Where present, the hydraulic cement generally may be included in the acid-soluble cement compositions in an amount sufficient to provide the desired compressive strength, density, and/or cost. In accordance with embodiments, at least a portion of the hydraulic cement and potentially even all of the hydraulic cement may be replaced with CKD and/or a natural pozzolan. In an embodiment, at a least a portion of the hydraulic cement is replaced, with CKD and/or a natural pozzolan. In some embodiments, the hydraulic cement may be present in the cement compositions of the present invention in an amount in the range of 0% to about 99% by weight of cementitious components. As used herein, the term “by weight of cementitious components” refers to the concentration of the particular component by weight of a total amount of cementitious components included in the cement composition. Cementitious components include those components or combinations of components of the cement compositions that hydraulically set, or otherwise harden, to develop compressive strength, including, for example, Sorel cement Portland cement, CKD, fly ash, pumice, slag, lime, shale, and the like. For example, the cementitious components may comprise the hydraulic cement and any additional cementitious components that may be present in the acid-soluble cement composition. The hydraulic cement may be present, in certain embodiments, in an amount of about 5%, about 10%, about 15%, about 20%, about 25%, about 30%, about 35%, about 40%, about 45%, about 50%, about 55%, about 60%, about 65%, about 70%, about 75%, about 80%, about 90%, or about 95%. In an embodiment, the hydraulic cement may be present in an amount in the range of 0% to about 95% by weight of cementitious components, la another embodiment, the hydraulic cement may be present in an amount in the range of about 20% to about 95% by weight of cementitious components. In yet another embodiment, the hydraulic cement may be present m an amount in the range of about 50% to about 90% by weight of cementitious components. One of ordinary skill in the art, with the benefit of this disclosure, will recognize the appropriate amount of the hydraulic cement to include for a chosen application.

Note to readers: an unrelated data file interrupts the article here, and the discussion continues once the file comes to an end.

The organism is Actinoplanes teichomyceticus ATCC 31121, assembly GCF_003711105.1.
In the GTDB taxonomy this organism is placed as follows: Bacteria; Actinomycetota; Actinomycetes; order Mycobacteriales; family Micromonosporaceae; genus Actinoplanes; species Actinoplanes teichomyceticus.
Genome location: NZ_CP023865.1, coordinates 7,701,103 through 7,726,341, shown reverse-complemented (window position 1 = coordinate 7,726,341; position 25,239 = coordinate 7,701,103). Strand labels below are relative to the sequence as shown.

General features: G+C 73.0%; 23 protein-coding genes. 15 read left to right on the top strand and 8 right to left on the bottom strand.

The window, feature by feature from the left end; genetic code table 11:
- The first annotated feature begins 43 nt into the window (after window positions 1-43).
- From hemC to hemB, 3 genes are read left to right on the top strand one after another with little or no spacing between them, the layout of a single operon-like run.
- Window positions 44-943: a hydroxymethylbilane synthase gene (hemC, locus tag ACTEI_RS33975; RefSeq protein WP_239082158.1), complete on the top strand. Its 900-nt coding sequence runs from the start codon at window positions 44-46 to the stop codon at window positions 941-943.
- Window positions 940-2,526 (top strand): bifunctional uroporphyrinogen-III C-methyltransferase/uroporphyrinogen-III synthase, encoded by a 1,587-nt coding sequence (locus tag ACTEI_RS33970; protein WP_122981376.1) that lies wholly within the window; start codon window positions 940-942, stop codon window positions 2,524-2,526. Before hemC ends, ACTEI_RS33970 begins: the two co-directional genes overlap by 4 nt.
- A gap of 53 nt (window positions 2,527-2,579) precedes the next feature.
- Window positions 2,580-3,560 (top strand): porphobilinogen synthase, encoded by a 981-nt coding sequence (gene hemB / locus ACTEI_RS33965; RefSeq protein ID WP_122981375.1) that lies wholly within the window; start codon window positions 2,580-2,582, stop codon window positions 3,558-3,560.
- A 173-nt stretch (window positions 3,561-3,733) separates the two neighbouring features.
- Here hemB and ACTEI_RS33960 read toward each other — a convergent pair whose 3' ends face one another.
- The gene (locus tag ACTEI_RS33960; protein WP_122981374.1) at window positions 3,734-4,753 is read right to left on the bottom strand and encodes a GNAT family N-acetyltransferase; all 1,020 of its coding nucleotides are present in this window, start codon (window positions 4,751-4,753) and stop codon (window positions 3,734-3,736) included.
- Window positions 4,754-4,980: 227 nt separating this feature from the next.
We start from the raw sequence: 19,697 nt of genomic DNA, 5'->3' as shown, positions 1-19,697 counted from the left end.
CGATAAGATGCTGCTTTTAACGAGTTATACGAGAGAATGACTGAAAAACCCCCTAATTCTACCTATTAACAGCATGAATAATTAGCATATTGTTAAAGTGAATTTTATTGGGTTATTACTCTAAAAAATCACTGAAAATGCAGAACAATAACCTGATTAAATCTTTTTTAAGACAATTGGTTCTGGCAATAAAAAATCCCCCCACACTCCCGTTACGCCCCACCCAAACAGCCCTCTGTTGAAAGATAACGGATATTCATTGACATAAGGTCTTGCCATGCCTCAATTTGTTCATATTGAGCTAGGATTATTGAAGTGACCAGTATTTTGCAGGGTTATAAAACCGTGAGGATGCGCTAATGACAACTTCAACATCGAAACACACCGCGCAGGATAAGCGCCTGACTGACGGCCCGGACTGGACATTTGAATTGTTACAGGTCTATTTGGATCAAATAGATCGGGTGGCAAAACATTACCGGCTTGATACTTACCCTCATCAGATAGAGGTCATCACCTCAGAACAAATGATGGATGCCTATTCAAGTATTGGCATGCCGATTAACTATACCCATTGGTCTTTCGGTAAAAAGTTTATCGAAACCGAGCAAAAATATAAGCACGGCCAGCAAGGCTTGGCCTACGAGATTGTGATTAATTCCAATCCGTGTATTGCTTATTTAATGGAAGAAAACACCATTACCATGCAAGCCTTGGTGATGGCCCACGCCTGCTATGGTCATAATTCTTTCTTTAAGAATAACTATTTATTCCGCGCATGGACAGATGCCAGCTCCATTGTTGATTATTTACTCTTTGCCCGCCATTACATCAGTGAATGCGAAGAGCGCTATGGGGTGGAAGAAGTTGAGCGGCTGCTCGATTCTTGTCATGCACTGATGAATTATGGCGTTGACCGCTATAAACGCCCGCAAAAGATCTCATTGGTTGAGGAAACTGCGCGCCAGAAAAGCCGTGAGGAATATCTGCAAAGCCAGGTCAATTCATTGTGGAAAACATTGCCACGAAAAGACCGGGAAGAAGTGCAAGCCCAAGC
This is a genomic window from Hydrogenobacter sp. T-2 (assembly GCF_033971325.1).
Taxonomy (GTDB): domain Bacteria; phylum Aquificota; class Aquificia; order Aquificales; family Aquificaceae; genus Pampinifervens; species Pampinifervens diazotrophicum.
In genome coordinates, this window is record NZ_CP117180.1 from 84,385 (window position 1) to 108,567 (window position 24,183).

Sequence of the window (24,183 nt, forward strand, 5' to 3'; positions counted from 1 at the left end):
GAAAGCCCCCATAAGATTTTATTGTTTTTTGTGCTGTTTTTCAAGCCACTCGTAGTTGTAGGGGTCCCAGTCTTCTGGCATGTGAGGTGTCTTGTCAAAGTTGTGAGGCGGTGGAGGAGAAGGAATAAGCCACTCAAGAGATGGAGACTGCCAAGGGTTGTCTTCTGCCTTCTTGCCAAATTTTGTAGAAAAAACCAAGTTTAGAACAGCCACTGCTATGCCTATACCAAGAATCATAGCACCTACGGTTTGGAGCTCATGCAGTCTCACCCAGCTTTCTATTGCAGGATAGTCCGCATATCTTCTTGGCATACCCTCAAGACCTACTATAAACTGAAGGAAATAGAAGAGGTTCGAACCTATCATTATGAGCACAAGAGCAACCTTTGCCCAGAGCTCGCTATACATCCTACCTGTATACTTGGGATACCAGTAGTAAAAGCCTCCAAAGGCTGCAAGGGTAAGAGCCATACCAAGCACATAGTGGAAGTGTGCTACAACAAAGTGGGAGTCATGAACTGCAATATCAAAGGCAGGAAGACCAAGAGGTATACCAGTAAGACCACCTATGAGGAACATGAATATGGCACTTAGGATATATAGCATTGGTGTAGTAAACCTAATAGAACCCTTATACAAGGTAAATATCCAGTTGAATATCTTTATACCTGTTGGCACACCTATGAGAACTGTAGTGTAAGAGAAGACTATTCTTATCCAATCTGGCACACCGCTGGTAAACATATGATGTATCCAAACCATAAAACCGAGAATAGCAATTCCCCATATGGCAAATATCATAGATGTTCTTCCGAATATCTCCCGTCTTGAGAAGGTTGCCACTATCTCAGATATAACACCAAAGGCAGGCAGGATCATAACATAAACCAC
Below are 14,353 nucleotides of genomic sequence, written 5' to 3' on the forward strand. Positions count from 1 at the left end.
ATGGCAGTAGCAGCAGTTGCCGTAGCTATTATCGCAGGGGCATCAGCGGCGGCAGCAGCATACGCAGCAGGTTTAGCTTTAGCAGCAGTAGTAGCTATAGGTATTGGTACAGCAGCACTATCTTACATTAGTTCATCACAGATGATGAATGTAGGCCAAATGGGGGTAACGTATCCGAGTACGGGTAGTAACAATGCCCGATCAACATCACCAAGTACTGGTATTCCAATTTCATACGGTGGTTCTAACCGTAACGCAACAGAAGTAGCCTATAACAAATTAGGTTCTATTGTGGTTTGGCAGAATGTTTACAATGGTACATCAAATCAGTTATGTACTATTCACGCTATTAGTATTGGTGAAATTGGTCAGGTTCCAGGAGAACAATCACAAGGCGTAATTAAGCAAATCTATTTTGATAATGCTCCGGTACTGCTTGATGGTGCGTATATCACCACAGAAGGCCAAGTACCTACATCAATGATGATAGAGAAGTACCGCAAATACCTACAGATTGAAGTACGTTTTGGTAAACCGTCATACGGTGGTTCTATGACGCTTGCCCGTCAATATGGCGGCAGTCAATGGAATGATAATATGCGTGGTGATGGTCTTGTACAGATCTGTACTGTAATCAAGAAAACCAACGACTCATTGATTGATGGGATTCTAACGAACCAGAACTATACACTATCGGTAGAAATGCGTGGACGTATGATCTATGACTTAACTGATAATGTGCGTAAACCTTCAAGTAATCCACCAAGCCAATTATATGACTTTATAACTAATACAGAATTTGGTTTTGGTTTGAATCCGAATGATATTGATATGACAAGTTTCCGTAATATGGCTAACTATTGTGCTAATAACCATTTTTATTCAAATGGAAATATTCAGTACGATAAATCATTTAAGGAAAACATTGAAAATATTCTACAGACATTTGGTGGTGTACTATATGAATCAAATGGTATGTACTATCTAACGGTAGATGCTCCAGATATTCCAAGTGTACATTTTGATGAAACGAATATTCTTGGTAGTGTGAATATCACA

An example of a suitable hydraulic cement comprises a Sorel cement. Sorel cements typically include magnesia-based cement systems formed from a mixture of magnesium oxide and magnesium chloride. However, as used herein, the term “Sorel cement” is intended to encompass any of a variety of metal oxides and soluble salts which together form, a hydraulic cement. In the presence of water, the metal oxide and the soluble salt forming the Sorel cement should solidify into an acid-soluble mass. Embodiments of the Sorel cements should rapidly develop a desirable compressive strength. In accordance with, embodiments, at least a portion of the Sorel cement may be replaced with CKD and/or a natural pozzolan. In an embodiment, at a least a portion of the soluble salt is replaced with CKD and/or a natural pozzolan.